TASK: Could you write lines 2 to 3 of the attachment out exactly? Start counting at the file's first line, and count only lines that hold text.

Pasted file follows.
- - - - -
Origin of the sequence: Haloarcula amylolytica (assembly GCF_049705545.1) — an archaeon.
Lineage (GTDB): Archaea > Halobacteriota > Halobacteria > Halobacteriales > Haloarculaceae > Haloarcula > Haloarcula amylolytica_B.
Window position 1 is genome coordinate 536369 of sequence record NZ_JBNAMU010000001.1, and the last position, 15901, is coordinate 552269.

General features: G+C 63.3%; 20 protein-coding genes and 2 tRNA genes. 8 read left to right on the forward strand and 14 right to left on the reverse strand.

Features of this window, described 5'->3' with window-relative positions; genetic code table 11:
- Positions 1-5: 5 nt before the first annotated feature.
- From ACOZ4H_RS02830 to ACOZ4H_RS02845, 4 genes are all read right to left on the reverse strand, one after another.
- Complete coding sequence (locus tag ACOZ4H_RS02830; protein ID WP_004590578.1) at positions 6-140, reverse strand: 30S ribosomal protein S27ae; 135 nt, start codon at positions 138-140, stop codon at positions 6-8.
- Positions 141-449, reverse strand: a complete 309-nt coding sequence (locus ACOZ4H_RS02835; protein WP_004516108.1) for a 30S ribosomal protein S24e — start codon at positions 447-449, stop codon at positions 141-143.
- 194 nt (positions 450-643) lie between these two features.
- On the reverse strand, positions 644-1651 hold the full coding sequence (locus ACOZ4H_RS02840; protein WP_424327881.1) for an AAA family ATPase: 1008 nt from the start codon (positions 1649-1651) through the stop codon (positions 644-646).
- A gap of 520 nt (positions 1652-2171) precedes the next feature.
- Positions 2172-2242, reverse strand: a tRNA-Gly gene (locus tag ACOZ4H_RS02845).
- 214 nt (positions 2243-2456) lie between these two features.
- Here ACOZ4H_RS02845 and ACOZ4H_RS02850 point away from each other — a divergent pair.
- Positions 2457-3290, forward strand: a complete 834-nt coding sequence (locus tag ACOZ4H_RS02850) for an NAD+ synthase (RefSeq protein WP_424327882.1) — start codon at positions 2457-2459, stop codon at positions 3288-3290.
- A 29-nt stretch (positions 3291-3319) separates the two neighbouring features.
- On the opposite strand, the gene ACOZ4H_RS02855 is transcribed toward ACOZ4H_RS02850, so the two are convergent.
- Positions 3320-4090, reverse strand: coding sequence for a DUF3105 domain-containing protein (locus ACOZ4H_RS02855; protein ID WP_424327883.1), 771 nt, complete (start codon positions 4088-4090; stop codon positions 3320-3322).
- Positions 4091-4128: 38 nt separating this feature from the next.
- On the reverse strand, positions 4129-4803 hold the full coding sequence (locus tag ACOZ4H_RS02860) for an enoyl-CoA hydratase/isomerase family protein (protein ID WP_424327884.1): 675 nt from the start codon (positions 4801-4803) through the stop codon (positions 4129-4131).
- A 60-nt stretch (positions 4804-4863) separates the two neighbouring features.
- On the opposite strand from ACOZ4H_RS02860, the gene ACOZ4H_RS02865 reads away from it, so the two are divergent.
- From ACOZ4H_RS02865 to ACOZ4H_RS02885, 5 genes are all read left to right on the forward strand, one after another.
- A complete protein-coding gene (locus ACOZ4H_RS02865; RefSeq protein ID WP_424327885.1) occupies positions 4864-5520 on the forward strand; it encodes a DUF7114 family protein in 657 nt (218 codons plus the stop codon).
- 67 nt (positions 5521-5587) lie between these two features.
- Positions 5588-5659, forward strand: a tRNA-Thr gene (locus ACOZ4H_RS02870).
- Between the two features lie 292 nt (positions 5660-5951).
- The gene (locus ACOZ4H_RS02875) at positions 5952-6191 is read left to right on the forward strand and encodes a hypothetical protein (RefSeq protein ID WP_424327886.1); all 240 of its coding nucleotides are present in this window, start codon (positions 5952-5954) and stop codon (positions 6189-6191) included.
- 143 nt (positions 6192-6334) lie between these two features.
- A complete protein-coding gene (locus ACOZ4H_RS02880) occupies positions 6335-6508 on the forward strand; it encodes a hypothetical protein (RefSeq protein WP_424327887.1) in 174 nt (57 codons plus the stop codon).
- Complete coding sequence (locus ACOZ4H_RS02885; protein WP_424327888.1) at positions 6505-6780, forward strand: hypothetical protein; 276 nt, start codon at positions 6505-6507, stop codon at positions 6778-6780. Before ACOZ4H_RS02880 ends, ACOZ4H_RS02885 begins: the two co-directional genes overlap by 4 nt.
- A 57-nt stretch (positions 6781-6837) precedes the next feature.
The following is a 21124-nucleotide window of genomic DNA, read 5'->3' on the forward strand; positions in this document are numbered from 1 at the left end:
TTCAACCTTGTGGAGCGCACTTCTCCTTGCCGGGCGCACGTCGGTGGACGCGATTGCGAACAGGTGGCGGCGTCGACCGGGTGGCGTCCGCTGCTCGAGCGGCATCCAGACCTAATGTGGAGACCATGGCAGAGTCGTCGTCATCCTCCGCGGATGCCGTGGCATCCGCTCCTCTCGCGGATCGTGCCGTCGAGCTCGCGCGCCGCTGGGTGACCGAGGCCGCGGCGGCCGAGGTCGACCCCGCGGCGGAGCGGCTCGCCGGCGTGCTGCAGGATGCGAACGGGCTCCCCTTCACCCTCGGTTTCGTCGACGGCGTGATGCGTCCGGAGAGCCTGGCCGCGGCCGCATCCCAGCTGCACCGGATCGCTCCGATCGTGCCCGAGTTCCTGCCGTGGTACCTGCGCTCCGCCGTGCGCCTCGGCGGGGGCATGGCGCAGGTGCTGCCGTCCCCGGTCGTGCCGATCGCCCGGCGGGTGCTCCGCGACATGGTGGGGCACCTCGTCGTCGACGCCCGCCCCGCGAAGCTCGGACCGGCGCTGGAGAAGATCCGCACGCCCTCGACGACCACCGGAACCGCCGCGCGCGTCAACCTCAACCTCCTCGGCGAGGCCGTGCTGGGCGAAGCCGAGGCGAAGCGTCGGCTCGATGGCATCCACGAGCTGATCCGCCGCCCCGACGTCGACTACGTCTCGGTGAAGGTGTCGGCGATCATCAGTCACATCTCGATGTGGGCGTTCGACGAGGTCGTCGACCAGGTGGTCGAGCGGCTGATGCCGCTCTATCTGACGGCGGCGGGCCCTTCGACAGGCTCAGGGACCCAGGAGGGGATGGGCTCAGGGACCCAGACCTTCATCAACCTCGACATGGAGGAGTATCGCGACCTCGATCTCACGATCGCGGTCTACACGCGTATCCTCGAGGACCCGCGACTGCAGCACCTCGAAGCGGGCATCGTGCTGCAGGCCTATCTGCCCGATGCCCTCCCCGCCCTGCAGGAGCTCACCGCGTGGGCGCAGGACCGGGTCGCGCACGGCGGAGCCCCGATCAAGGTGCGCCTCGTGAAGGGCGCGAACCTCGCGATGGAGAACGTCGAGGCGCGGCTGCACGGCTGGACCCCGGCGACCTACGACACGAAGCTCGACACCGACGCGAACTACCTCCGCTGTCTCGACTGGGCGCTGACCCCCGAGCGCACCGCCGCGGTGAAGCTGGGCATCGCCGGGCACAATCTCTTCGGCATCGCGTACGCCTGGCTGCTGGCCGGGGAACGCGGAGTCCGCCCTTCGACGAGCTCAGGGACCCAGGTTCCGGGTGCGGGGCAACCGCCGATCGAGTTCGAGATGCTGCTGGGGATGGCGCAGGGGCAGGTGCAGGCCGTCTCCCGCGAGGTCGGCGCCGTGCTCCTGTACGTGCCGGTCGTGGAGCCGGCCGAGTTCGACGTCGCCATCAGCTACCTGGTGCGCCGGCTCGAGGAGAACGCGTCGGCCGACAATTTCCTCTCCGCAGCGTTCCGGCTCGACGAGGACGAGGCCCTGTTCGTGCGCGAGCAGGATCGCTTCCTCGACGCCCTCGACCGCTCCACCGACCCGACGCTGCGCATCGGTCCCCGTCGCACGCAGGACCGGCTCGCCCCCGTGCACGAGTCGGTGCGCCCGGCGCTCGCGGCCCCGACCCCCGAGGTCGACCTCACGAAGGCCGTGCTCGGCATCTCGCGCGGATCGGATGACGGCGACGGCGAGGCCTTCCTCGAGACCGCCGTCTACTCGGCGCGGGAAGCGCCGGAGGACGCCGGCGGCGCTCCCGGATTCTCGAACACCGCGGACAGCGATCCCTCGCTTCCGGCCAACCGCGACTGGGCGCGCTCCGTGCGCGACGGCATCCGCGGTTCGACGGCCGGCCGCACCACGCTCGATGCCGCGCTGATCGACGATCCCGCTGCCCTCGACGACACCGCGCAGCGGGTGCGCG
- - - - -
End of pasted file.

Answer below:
Lineage (GTDB): Archaea > Halobacteriota > Halobacteria > Halobacteriales > Haloarculaceae > Haloarcula > Haloarcula amylolytica_B.
Window position 1 is genome coordinate 536369 of sequence record NZ_JBNAMU010000001.1, and the last position, 15901, is coordinate 552269.